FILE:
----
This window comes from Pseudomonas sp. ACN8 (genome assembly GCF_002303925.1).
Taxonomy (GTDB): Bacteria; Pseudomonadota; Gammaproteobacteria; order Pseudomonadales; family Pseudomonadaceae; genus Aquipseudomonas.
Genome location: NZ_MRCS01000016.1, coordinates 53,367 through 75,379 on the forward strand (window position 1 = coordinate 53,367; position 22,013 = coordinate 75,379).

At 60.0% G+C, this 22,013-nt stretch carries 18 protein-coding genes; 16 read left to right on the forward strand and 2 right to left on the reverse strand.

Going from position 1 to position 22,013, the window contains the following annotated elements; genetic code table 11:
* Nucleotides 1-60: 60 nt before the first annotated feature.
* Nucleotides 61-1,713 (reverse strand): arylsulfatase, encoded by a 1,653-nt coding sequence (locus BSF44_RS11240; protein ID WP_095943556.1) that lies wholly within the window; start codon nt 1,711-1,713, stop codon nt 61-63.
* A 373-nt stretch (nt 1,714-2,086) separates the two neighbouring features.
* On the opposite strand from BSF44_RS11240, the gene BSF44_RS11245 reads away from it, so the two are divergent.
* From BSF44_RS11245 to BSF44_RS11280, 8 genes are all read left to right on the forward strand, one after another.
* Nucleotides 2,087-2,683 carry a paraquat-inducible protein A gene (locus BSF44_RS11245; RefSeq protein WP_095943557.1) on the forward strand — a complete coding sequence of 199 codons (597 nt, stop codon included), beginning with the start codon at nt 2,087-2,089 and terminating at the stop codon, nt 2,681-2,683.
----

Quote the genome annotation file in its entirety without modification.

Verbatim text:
This window comes from Pseudomonas sp. ACN8 (genome assembly GCF_002303925.1).
Taxonomy (GTDB): Bacteria; Pseudomonadota; Gammaproteobacteria; order Pseudomonadales; family Pseudomonadaceae; genus Aquipseudomonas.
Genome location: NZ_MRCS01000016.1, coordinates 53,367 through 75,379 on the forward strand (window position 1 = coordinate 53,367; position 22,013 = coordinate 75,379).

At 60.0% G+C, this 22,013-nt stretch carries 18 protein-coding genes; 16 read left to right on the forward strand and 2 right to left on the reverse strand.

Going from position 1 to position 22,013, the window contains the following annotated elements; genetic code table 11:
* Nucleotides 1-60: 60 nt before the first annotated feature.
* Nucleotides 61-1,713 (reverse strand): arylsulfatase, encoded by a 1,653-nt coding sequence (locus BSF44_RS11240; protein ID WP_095943556.1) that lies wholly within the window; start codon nt 1,711-1,713, stop codon nt 61-63.
* A 373-nt stretch (nt 1,714-2,086) separates the two neighbouring features.
* On the opposite strand from BSF44_RS11240, the gene BSF44_RS11245 reads away from it, so the two are divergent.
* From BSF44_RS11245 to BSF44_RS11280, 8 genes are all read left to right on the forward strand, one after another.
* Nucleotides 2,087-2,683 carry a paraquat-inducible protein A gene (locus BSF44_RS11245; RefSeq protein WP_095943557.1) on the forward strand — a complete coding sequence of 199 codons (597 nt, stop codon included), beginning with the start codon at nt 2,087-2,089 and terminating at the stop codon, nt 2,681-2,683.